Where I live, McDonald's is not an option. Nor is Applebee's or Dunkin' Donuts or Pizza Hut. In fact, not only does our one and only local diner close at 7 pm on weeknights this time of year, but unless you wanted to swim six miles, after 9 o'clock at night, you wouldn't even have the option of taking a ferry ride to the mainland for fast food if you really had to have it.
Needless to say, folks around here eat dinner at home. A lot. Especially this time of year, when even the pricier restaurants close for a month or two. My town has exactly zero restaurants open for dinner in the month of February. In summer, we have more options on Martha's Vineyard, but some years back the year-round population (which is a demographic significantly different from the perceived demographic most mainlanders conjure up based on the publicity generated around summer visitors) voted to prevent fast food restaurants from getting a foothold on the island. (We don't have Wal Marts or Home Depots, either.)
What we do have out here is a lot of potlucks. It's potluck central. Whether we're raising money for a local fisherman who needs cancer treatments or screening a movie at the community center or just celebrating the solstice, tradition calls for a potluck. To me, these things make so much sense. First off, you get to share the load for cooking dinner. (I'm thinking this idea might translate well for busy families anywhere who want to try more home cooking and less fast food.) Secondly, they provide a much-needed social outing, as winter on a (snowy) island can be a bit isolating. This year is particularly tough, with a high percentage of Islanders out of work. But again, there's an aspect to potlucks that people everywhere could benefit from -- practicing the lost art of cooking for neighbors. Most of the local churches out here have weekly soup suppers, too. And it goes without saying that when someone dies, armloads of home-cooked food show up at the back door (not the front, of course, this being New England).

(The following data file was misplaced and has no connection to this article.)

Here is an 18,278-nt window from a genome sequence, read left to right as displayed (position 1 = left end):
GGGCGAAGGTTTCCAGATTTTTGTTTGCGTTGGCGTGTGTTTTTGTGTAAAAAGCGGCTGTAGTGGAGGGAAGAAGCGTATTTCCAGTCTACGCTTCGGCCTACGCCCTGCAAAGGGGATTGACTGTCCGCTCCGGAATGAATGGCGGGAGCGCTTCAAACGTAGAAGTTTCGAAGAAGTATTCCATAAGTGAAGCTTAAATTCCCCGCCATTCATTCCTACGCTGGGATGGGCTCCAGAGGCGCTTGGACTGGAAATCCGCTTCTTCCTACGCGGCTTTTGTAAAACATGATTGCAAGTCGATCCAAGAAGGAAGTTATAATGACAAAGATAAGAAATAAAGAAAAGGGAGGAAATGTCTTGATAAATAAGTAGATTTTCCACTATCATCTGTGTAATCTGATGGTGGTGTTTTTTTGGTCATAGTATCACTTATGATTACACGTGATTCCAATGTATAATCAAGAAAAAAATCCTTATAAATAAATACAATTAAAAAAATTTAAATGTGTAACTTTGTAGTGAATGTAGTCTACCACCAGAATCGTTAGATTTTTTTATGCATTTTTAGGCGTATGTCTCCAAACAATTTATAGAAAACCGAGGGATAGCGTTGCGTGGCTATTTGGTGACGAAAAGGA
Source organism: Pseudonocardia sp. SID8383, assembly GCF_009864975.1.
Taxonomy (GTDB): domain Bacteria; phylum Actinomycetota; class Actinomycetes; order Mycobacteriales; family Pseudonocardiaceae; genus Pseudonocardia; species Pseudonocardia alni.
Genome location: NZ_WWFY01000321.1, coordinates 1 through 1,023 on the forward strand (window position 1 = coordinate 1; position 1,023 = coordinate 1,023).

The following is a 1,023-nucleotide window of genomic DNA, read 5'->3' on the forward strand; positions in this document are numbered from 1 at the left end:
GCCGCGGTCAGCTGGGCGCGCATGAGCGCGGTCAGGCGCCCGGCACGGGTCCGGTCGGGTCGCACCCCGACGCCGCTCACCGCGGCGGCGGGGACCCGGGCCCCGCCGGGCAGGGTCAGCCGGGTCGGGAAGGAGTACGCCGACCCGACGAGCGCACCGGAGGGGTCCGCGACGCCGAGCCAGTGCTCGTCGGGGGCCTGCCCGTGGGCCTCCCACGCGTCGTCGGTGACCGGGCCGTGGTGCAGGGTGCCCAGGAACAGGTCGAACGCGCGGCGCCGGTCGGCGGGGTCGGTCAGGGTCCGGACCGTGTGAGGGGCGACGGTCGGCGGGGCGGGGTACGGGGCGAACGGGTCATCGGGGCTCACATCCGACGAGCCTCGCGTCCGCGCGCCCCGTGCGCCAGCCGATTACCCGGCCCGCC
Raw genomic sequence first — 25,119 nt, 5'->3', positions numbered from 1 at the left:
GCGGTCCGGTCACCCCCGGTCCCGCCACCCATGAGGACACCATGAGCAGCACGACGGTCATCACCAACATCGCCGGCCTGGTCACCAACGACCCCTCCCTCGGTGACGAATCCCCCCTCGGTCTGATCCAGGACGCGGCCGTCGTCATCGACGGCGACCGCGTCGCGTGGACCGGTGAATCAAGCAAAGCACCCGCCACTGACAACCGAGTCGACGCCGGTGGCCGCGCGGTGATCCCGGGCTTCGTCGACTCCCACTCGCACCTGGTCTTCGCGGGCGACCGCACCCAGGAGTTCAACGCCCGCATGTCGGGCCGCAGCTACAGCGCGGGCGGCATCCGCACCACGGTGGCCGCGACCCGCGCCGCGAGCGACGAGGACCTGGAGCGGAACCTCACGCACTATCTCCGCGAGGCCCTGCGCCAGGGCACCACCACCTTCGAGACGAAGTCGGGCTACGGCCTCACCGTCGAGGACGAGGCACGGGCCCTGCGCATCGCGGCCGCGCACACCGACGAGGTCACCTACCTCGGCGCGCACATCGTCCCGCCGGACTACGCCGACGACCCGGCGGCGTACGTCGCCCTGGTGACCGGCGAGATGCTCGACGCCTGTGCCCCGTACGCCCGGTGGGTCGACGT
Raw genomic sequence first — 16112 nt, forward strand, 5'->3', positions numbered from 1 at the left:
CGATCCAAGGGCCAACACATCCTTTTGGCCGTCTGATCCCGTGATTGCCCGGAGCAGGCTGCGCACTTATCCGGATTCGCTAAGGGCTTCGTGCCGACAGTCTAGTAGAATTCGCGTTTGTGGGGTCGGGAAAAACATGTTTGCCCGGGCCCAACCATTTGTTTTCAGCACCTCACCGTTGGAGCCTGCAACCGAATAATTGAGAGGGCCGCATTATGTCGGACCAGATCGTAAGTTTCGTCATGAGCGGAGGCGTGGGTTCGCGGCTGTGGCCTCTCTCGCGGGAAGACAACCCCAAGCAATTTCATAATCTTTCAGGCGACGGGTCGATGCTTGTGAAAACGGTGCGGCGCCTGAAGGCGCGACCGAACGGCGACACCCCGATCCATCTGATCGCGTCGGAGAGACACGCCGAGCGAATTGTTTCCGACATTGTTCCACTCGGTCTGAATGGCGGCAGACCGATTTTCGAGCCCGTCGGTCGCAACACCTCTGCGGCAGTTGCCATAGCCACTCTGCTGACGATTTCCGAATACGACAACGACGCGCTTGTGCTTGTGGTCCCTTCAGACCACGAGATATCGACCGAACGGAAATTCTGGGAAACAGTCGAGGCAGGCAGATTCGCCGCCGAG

While small-town life on an Island might drive a lot of people crazy, I think in many ways the resulting culture of home cooking (and the forced separation from fast food) is a gift. Our physical boundaries help us in other ways, too, by creating a natural food community that can come together a little more quickly and nimbly to affect change. For example, while the national media has recently been focusing on the monumental efforts to create Edible Schoolyards in some big cities, here on the Island a whole community of parents, teachers, kids, and small business people, led by the non-profit group Island Grown Initiative (IGI), decided to join forces two years ago to build vegetable gardens in each of the Island's seven schools. Not only have they accomplished that goal, but they've also put in place a robust curriculum -- and teacher training -- to assure that the gardens are as exciting and educational to kids as they were intended to be.